“Within the international community, our country has many channels of communication with Myanmar, including the Burmese army,” a Japanese foreign ministry official said by telephone in response to written questions. “We understand that many countries, not just our own, are thinking about how best to handle this, depending on the situation. “
Yet the country also has a history of defending Burmese generals. In 2019, Ambassador Maruyama declared “that there is no genocide in Myanmar” in response to a case before the International Court of Justice concerning allegations of atrocities against its Rohingya Muslim population in western China. Rakhine State. “We are convinced that the Burmese army will keep its promise” to prosecute anyone who has committed human rights violations, the Irrawaddy said, citing.
One of the main factors preventing Japan from taking tougher measures is the fear of ceding its influence to China. Beijing blocked uniform sanctions at the United Nations Security Council and said its policy towards Myanmar was unaffected by the coup, granting the regime legitimacy on the world stage.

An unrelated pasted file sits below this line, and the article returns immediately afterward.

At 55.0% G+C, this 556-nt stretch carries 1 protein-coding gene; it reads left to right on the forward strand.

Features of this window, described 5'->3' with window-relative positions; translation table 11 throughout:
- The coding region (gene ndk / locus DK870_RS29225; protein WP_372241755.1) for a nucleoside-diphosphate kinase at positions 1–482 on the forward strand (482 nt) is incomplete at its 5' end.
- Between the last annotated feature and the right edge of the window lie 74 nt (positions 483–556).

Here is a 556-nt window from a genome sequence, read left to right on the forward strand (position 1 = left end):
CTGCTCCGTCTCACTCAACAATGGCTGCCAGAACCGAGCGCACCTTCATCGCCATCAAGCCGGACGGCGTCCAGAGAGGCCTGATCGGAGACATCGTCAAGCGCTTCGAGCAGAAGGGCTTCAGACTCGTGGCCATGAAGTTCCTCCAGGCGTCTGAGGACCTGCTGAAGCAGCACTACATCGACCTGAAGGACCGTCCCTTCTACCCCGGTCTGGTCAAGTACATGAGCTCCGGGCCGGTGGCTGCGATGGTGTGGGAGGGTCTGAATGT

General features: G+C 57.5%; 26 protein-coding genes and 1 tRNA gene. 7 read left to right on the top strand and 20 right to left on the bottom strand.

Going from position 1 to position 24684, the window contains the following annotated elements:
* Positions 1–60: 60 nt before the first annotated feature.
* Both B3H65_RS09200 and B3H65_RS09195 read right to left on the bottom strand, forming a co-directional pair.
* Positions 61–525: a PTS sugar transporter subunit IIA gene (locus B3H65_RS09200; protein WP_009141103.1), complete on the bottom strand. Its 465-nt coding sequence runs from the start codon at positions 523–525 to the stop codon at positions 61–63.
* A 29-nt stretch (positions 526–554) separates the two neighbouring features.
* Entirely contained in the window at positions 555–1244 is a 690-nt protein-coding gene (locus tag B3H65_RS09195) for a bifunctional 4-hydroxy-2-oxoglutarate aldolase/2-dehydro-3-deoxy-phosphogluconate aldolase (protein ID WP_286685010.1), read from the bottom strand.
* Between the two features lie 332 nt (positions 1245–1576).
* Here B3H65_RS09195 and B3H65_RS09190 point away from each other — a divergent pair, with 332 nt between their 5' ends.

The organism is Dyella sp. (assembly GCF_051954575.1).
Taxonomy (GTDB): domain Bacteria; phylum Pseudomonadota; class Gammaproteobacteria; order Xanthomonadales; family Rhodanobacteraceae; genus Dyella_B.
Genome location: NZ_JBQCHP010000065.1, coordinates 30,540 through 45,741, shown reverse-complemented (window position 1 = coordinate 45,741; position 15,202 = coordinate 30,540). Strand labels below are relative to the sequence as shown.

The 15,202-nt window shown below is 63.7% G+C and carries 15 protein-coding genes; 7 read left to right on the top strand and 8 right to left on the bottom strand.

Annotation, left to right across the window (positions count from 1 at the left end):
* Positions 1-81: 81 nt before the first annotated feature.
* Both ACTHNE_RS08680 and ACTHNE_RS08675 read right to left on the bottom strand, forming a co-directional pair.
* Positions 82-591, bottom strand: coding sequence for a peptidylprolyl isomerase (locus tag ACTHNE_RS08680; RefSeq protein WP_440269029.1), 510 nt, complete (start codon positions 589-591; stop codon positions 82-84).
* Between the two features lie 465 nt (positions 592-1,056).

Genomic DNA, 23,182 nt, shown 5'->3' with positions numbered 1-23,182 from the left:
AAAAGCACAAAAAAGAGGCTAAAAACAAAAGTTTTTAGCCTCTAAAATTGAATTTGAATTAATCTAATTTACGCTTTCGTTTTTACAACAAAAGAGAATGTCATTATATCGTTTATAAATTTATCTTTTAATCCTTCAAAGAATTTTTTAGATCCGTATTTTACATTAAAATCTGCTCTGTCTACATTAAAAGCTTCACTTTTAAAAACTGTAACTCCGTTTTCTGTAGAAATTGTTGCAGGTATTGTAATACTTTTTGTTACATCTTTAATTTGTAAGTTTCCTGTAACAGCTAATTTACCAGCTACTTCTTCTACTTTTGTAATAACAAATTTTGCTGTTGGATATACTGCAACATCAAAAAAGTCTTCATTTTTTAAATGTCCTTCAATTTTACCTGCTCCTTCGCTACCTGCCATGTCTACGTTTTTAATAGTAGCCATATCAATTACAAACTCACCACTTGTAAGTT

“Considering the money they have invested and the fact that they see it as geo-economic competition with China, they are very reluctant to withdraw,” said Simon Tay, president of the Singapore Institute of International Affairs, about Japan.
Japan’s ties to this Southeast Asian country date back to World War II, when the Tokyo regime aided revolutionaries led by Aung San – the father of modern Myanmar and the now-detained civilian leader Aung San Suu Kyi – to train the Tatmadaw in its struggle for independence. While Japan occupied Myanmar until 1945 and Aung San turned against them, the countries maintained close relations even during long periods of military rule.